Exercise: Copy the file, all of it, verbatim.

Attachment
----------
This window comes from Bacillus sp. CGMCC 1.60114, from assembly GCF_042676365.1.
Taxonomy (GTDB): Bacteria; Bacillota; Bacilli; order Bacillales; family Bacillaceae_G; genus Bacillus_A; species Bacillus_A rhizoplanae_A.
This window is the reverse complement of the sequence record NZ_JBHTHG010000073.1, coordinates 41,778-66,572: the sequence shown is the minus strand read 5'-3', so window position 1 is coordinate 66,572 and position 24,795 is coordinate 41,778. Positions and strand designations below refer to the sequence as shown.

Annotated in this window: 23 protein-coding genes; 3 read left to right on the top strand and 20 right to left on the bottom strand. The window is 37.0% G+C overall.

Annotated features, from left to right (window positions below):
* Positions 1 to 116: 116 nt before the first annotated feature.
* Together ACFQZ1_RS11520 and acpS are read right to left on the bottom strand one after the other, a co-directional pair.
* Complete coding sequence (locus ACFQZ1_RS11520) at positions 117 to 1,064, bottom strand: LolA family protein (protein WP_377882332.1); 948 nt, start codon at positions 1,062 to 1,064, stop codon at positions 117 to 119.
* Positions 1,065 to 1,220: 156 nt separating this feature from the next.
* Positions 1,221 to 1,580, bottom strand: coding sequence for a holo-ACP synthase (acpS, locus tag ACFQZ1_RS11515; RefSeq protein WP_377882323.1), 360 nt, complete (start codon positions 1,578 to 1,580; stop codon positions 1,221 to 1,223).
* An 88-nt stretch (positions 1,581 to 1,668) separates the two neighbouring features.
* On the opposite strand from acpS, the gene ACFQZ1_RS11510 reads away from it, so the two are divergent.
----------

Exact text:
This window comes from Bacillus sp. CGMCC 1.60114, from assembly GCF_042676365.1.
Taxonomy (GTDB): Bacteria; Bacillota; Bacilli; order Bacillales; family Bacillaceae_G; genus Bacillus_A; species Bacillus_A rhizoplanae_A.
This window is the reverse complement of the sequence record NZ_JBHTHG010000073.1, coordinates 41,778-66,572: the sequence shown is the minus strand read 5'-3', so window position 1 is coordinate 66,572 and position 24,795 is coordinate 41,778. Positions and strand designations below refer to the sequence as shown.

Annotated in this window: 23 protein-coding genes; 3 read left to right on the top strand and 20 right to left on the bottom strand. The window is 37.0% G+C overall.

Annotated features, from left to right (window positions below):
* Positions 1 to 116: 116 nt before the first annotated feature.
* Together ACFQZ1_RS11520 and acpS are read right to left on the bottom strand one after the other, a co-directional pair.
* Complete coding sequence (locus ACFQZ1_RS11520) at positions 117 to 1,064, bottom strand: LolA family protein (protein WP_377882332.1); 948 nt, start codon at positions 1,062 to 1,064, stop codon at positions 117 to 119.
* Positions 1,065 to 1,220: 156 nt separating this feature from the next.
* Positions 1,221 to 1,580, bottom strand: coding sequence for a holo-ACP synthase (acpS, locus tag ACFQZ1_RS11515; RefSeq protein WP_377882323.1), 360 nt, complete (start codon positions 1,578 to 1,580; stop codon positions 1,221 to 1,223).
* An 88-nt stretch (positions 1,581 to 1,668) separates the two neighbouring features.
* On the opposite strand from acpS, the gene ACFQZ1_RS11510 reads away from it, so the two are divergent.